Surface Requirements of Aluminum Castings

 

Automotive manufacturers widely utilize aluminum castings as the most successful way to create aluminum parts. However, this process can involve inorganic contaminants on the surface which interfere with potential bonding, sealing, or coating. BTG Labs conducted a surface analysis test for an automotive company by measuring contact angle with the Surface Analyst™ to determine the condition and cleanliness level of their aluminum castings.

Aluminum Casting

Aluminum Casting

Aluminum castings can sometimes entail silicone mold release or conversion coating which spells disaster for bonding, sealing, or coating. So the surface preparation processes of these castings plays a pivotal role in the success of any adhesion. For this analysis, BTG took surface measurements of the company’s machined engine front engine cover sealing surfaces in 10 different locations approximately 1.5″ apart. BTG measured in three different states: as received; after multiple isopropanol wipes; and after multiple hexane wipes. They also measured after treatment with 220-grit aluminum abrasive paper.

Knowing if the Surface Treatment Process Actually Works

 

The as received surface produced inconsistent contact angle variations. The isopropanol and hexane wipes both produced more consistent but high contact angles. The isopropanol produced an average contact angle of 80° and the hexane produced an average contact angle of 85°. These high contact angles are consistent with silicones or flurocarbons. Thus, the wipes removed the upper layers of contaminants to reveal a surface consistent with silicones or flurocarbons often found in conversion coating and mold release.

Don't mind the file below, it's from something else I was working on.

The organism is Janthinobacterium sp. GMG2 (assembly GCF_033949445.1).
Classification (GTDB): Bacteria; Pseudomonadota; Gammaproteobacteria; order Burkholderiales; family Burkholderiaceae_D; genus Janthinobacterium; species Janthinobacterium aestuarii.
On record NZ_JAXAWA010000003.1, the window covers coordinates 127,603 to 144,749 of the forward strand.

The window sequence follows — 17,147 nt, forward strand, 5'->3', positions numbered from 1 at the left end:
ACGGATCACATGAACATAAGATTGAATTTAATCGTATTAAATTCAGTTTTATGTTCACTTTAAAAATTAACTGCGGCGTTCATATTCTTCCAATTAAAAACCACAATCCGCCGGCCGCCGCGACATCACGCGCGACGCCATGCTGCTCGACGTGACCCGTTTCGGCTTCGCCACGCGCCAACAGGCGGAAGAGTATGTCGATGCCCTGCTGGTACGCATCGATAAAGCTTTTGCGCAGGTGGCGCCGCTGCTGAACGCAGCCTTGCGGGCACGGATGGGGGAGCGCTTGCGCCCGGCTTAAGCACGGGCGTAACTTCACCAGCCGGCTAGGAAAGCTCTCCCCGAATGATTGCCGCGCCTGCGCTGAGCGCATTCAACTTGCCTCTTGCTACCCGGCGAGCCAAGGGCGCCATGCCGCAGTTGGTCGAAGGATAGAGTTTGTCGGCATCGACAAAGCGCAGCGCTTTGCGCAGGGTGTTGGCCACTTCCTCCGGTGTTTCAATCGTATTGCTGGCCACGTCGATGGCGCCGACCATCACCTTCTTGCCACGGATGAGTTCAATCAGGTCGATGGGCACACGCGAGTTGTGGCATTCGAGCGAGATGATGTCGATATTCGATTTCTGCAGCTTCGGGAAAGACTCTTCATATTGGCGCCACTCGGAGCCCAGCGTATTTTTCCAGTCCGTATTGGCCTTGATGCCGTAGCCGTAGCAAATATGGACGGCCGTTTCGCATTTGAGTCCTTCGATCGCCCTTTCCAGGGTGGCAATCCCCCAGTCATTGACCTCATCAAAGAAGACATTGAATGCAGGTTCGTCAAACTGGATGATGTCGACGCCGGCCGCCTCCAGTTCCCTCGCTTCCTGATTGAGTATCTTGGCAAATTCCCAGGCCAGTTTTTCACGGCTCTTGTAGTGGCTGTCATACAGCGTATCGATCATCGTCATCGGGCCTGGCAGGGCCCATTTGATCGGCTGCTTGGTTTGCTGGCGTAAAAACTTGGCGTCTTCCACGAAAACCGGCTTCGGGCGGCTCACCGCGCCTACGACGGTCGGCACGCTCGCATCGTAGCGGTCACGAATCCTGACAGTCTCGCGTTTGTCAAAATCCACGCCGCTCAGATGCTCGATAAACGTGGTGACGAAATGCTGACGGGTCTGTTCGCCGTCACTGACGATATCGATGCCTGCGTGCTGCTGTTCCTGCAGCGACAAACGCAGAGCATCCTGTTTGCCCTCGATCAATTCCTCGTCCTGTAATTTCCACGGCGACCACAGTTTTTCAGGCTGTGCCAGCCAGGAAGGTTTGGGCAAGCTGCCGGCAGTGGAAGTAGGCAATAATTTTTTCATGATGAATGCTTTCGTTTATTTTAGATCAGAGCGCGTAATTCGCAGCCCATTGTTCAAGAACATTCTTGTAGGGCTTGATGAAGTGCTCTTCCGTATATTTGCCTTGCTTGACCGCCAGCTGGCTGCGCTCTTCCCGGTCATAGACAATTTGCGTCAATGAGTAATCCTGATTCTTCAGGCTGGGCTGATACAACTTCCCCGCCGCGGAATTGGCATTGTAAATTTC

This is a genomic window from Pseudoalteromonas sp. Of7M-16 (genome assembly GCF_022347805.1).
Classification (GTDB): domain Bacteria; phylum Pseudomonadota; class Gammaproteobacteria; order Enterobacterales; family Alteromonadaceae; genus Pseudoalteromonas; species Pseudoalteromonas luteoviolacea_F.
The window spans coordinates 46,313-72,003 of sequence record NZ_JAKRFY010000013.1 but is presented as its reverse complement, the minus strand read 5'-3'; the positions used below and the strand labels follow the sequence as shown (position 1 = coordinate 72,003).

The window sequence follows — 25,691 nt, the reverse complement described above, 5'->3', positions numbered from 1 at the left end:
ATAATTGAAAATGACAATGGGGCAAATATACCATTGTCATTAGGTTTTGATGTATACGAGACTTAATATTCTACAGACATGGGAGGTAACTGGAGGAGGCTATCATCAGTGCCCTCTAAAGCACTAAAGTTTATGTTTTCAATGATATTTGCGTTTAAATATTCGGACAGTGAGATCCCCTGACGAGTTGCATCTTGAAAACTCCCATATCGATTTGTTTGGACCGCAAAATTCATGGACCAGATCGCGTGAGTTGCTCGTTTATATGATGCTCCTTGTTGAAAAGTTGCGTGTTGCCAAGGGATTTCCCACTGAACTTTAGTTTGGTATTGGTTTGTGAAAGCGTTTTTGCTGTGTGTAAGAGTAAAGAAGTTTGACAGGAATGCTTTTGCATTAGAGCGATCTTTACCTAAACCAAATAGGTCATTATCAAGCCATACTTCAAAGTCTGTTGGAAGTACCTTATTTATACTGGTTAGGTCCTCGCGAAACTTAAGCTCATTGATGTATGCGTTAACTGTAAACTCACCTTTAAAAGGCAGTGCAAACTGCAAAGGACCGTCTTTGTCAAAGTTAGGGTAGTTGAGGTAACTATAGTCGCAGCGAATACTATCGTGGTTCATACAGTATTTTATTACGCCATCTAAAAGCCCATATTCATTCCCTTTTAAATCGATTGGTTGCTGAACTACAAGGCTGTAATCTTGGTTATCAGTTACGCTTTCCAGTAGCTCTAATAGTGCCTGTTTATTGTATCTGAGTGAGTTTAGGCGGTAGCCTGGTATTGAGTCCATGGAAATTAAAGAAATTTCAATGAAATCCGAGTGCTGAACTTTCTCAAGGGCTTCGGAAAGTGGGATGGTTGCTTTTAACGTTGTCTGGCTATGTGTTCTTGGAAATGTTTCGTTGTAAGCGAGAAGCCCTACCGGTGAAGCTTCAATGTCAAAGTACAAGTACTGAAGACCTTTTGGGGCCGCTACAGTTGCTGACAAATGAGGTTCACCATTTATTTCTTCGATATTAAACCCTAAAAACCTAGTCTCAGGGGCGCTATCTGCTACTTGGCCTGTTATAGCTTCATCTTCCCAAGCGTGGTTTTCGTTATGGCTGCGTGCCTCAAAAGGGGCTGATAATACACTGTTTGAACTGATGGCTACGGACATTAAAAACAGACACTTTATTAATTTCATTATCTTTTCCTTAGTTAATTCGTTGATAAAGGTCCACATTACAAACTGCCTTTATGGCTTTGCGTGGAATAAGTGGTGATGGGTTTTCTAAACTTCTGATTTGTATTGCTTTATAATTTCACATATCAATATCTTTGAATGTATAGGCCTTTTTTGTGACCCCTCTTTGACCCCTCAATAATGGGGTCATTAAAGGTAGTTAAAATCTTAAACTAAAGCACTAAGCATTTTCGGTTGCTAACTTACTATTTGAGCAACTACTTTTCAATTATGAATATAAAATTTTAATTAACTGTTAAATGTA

It wasn’t until a treatment with the 220-grit aluminum abrasive paper that the contaminants–organic and inorganic–were properly removed to reveal a contact angle of 11°. This demonstrates the elusiveness of contaminants which can be both organic and inorganic and layered. The wipes removed the organic contaminants only to reveal the more threatening inorganic contaminants which sometimes occur as a result of machining. Without the Surface Analyst, these contaminants may have remained undisclosed. Surface processes differ in their style and requirements; these tests emphasize the importance of precise surface monitoring via the Surface Analyst.